Con"clave [F., fr. L. conclave a room that may locked up; con- + clavis key. See Clavicle.]


The set of apartments within which the cardinals of the Roman Catholic Church are continuously secluded while engaged in choosing a pope.


The body of cardinals shut up in the conclave for the election of a pope; hence, the body of cardinals.

It was said a cardinal, by reason of his apparent likelihood to step into St. Peter's chair, that in two conclaves he went in pope and came out again cardinal. South.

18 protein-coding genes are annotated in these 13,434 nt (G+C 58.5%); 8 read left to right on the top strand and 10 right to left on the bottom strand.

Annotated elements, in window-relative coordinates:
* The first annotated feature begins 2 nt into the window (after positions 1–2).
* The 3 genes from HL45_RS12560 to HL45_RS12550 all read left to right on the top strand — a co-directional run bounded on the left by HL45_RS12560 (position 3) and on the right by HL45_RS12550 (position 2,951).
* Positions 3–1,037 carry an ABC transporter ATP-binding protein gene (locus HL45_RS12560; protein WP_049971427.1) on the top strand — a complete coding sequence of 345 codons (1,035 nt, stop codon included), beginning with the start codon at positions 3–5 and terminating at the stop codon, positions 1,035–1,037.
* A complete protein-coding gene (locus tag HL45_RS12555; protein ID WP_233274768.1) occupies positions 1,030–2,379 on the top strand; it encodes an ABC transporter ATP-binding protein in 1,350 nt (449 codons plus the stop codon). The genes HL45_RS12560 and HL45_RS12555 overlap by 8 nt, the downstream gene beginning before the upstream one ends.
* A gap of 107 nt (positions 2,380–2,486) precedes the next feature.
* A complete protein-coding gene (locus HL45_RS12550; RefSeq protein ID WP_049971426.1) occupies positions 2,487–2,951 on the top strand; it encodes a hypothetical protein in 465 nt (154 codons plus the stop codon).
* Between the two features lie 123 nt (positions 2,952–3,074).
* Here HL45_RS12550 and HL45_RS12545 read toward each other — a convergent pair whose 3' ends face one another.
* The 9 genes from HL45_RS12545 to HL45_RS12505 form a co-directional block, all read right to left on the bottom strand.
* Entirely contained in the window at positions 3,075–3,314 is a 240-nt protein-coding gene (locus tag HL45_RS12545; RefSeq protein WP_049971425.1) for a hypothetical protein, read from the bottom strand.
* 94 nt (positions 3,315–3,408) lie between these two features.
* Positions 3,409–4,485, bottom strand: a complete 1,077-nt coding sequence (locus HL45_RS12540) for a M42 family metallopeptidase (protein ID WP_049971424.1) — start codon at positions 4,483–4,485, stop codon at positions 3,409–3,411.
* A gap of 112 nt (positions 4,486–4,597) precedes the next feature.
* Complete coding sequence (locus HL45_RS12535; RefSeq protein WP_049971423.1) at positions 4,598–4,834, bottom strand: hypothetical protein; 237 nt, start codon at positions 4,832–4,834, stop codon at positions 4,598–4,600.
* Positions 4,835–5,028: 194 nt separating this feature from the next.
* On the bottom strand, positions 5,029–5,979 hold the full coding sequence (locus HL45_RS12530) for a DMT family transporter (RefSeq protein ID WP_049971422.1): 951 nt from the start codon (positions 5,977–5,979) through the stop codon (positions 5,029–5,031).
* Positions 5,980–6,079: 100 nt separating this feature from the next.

A private meeting; a close or secret assembly.

The verdicts pronounced by this conclave (Johnson's Club) on new books, were speedily known over all London. Macaulay.

To be in conclave, to be engaged in a secret meeting; -- said of several, or a considerable number of, persons.


© Webster 1913.

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